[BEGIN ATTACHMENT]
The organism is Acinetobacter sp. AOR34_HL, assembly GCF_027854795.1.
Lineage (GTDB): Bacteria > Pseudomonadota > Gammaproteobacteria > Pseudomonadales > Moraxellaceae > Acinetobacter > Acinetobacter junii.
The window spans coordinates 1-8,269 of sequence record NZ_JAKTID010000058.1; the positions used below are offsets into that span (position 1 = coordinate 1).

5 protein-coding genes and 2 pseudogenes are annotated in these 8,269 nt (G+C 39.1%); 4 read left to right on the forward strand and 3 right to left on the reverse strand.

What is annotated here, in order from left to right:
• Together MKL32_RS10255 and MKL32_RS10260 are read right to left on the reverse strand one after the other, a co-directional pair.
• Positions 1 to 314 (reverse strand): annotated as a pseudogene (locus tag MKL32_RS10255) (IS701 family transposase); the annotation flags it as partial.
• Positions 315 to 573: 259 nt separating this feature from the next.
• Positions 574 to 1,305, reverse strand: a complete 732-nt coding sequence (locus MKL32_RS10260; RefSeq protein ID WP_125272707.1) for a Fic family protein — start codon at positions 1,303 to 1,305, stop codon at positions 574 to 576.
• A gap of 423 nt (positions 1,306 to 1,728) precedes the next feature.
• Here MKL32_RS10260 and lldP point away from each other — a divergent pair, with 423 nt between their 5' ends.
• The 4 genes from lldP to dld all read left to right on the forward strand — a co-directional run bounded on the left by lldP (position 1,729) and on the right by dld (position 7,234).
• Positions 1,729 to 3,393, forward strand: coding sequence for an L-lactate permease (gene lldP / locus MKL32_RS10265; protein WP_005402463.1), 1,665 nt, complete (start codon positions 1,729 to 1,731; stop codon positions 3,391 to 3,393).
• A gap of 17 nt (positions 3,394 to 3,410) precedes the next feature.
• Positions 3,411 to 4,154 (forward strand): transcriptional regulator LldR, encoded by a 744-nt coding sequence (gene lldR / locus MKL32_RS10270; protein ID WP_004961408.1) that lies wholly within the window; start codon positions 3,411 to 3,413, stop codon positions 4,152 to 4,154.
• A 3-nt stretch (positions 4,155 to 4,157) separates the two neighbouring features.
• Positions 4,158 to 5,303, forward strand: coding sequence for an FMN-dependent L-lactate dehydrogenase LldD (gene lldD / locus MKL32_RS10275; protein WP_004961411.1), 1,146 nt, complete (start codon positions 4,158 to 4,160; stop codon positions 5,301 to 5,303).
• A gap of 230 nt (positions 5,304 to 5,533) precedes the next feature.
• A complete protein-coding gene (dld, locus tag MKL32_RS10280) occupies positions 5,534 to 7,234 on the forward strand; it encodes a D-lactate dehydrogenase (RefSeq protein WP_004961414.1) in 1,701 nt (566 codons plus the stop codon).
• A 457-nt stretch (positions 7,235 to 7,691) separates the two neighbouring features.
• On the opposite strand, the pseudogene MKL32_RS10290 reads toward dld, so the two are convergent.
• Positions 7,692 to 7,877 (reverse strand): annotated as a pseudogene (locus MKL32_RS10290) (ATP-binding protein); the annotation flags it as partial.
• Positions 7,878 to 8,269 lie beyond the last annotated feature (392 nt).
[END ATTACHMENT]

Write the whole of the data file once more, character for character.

The organism is Acinetobacter sp. AOR34_HL, assembly GCF_027854795.1.
Lineage (GTDB): Bacteria > Pseudomonadota > Gammaproteobacteria > Pseudomonadales > Moraxellaceae > Acinetobacter > Acinetobacter junii.
The window spans coordinates 1-8,269 of sequence record NZ_JAKTID010000058.1; the positions used below are offsets into that span (position 1 = coordinate 1).

5 protein-coding genes and 2 pseudogenes are annotated in these 8,269 nt (G+C 39.1%); 4 read left to right on the forward strand and 3 right to left on the reverse strand.

What is annotated here, in order from left to right:
• Together MKL32_RS10255 and MKL32_RS10260 are read right to left on the reverse strand one after the other, a co-directional pair.
• Positions 1 to 314 (reverse strand): annotated as a pseudogene (locus tag MKL32_RS10255) (IS701 family transposase); the annotation flags it as partial.
• Positions 315 to 573: 259 nt separating this feature from the next.
• Positions 574 to 1,305, reverse strand: a complete 732-nt coding sequence (locus MKL32_RS10260; RefSeq protein ID WP_125272707.1) for a Fic family protein — start codon at positions 1,303 to 1,305, stop codon at positions 574 to 576.
• A gap of 423 nt (positions 1,306 to 1,728) precedes the next feature.
• Here MKL32_RS10260 and lldP point away from each other — a divergent pair, with 423 nt between their 5' ends.
• The 4 genes from lldP to dld all read left to right on the forward strand — a co-directional run bounded on the left by lldP (position 1,729) and on the right by dld (position 7,234).
• Positions 1,729 to 3,393, forward strand: coding sequence for an L-lactate permease (gene lldP / locus MKL32_RS10265; protein WP_005402463.1), 1,665 nt, complete (start codon positions 1,729 to 1,731; stop codon positions 3,391 to 3,393).
• A gap of 17 nt (positions 3,394 to 3,410) precedes the next feature.
• Positions 3,411 to 4,154 (forward strand): transcriptional regulator LldR, encoded by a 744-nt coding sequence (gene lldR / locus MKL32_RS10270; protein ID WP_004961408.1) that lies wholly within the window; start codon positions 3,411 to 3,413, stop codon positions 4,152 to 4,154.
• A 3-nt stretch (positions 4,155 to 4,157) separates the two neighbouring features.
• Positions 4,158 to 5,303, forward strand: coding sequence for an FMN-dependent L-lactate dehydrogenase LldD (gene lldD / locus MKL32_RS10275; protein WP_004961411.1), 1,146 nt, complete (start codon positions 4,158 to 4,160; stop codon positions 5,301 to 5,303).
• A gap of 230 nt (positions 5,304 to 5,533) precedes the next feature.
• A complete protein-coding gene (dld, locus tag MKL32_RS10280) occupies positions 5,534 to 7,234 on the forward strand; it encodes a D-lactate dehydrogenase (RefSeq protein WP_004961414.1) in 1,701 nt (566 codons plus the stop codon).
• A 457-nt stretch (positions 7,235 to 7,691) separates the two neighbouring features.
• On the opposite strand, the pseudogene MKL32_RS10290 reads toward dld, so the two are convergent.
• Positions 7,692 to 7,877 (reverse strand): annotated as a pseudogene (locus MKL32_RS10290) (ATP-binding protein); the annotation flags it as partial.
• Positions 7,878 to 8,269 lie beyond the last annotated feature (392 nt).